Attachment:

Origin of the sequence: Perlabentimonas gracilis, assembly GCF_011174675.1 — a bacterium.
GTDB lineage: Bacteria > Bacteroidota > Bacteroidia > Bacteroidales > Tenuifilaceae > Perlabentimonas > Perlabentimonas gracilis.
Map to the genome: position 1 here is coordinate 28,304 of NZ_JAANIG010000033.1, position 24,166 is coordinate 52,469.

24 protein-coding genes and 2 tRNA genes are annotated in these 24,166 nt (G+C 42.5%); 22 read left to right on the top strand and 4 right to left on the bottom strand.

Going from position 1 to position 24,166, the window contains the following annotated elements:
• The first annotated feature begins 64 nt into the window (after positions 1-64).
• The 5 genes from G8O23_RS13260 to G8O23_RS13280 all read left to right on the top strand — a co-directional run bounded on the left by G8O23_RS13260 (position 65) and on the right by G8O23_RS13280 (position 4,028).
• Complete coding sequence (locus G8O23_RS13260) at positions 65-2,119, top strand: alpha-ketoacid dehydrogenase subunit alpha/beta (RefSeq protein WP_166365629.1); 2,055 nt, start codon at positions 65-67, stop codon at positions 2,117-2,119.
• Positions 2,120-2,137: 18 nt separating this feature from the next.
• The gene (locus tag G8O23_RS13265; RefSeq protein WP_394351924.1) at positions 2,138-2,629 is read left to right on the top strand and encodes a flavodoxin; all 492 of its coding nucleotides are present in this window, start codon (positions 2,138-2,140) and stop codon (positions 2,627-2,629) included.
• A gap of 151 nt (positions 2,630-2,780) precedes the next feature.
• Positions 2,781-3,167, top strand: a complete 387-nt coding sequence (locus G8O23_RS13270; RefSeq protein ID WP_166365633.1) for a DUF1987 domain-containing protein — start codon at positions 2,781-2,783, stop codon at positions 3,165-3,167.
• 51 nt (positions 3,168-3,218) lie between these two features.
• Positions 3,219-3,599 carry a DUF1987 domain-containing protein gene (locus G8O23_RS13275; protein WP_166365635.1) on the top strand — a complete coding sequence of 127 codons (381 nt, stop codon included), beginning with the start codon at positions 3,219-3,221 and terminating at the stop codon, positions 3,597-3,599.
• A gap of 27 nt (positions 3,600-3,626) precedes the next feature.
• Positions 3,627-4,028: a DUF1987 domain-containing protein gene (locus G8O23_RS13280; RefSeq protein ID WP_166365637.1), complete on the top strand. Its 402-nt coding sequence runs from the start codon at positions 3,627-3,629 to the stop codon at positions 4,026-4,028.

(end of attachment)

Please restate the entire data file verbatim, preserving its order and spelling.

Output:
Origin of the sequence: Perlabentimonas gracilis, assembly GCF_011174675.1 — a bacterium.
GTDB lineage: Bacteria > Bacteroidota > Bacteroidia > Bacteroidales > Tenuifilaceae > Perlabentimonas > Perlabentimonas gracilis.
Map to the genome: position 1 here is coordinate 28,304 of NZ_JAANIG010000033.1, position 24,166 is coordinate 52,469.

24 protein-coding genes and 2 tRNA genes are annotated in these 24,166 nt (G+C 42.5%); 22 read left to right on the top strand and 4 right to left on the bottom strand.

Going from position 1 to position 24,166, the window contains the following annotated elements:
• The first annotated feature begins 64 nt into the window (after positions 1-64).
• The 5 genes from G8O23_RS13260 to G8O23_RS13280 all read left to right on the top strand — a co-directional run bounded on the left by G8O23_RS13260 (position 65) and on the right by G8O23_RS13280 (position 4,028).
• Complete coding sequence (locus G8O23_RS13260) at positions 65-2,119, top strand: alpha-ketoacid dehydrogenase subunit alpha/beta (RefSeq protein WP_166365629.1); 2,055 nt, start codon at positions 65-67, stop codon at positions 2,117-2,119.
• Positions 2,120-2,137: 18 nt separating this feature from the next.
• The gene (locus tag G8O23_RS13265; RefSeq protein WP_394351924.1) at positions 2,138-2,629 is read left to right on the top strand and encodes a flavodoxin; all 492 of its coding nucleotides are present in this window, start codon (positions 2,138-2,140) and stop codon (positions 2,627-2,629) included.
• A gap of 151 nt (positions 2,630-2,780) precedes the next feature.
• Positions 2,781-3,167, top strand: a complete 387-nt coding sequence (locus G8O23_RS13270; RefSeq protein ID WP_166365633.1) for a DUF1987 domain-containing protein — start codon at positions 2,781-2,783, stop codon at positions 3,165-3,167.
• 51 nt (positions 3,168-3,218) lie between these two features.
• Positions 3,219-3,599 carry a DUF1987 domain-containing protein gene (locus G8O23_RS13275; protein WP_166365635.1) on the top strand — a complete coding sequence of 127 codons (381 nt, stop codon included), beginning with the start codon at positions 3,219-3,221 and terminating at the stop codon, positions 3,597-3,599.
• A gap of 27 nt (positions 3,600-3,626) precedes the next feature.
• Positions 3,627-4,028: a DUF1987 domain-containing protein gene (locus G8O23_RS13280; RefSeq protein ID WP_166365637.1), complete on the top strand. Its 402-nt coding sequence runs from the start codon at positions 3,627-3,629 to the stop codon at positions 4,026-4,028.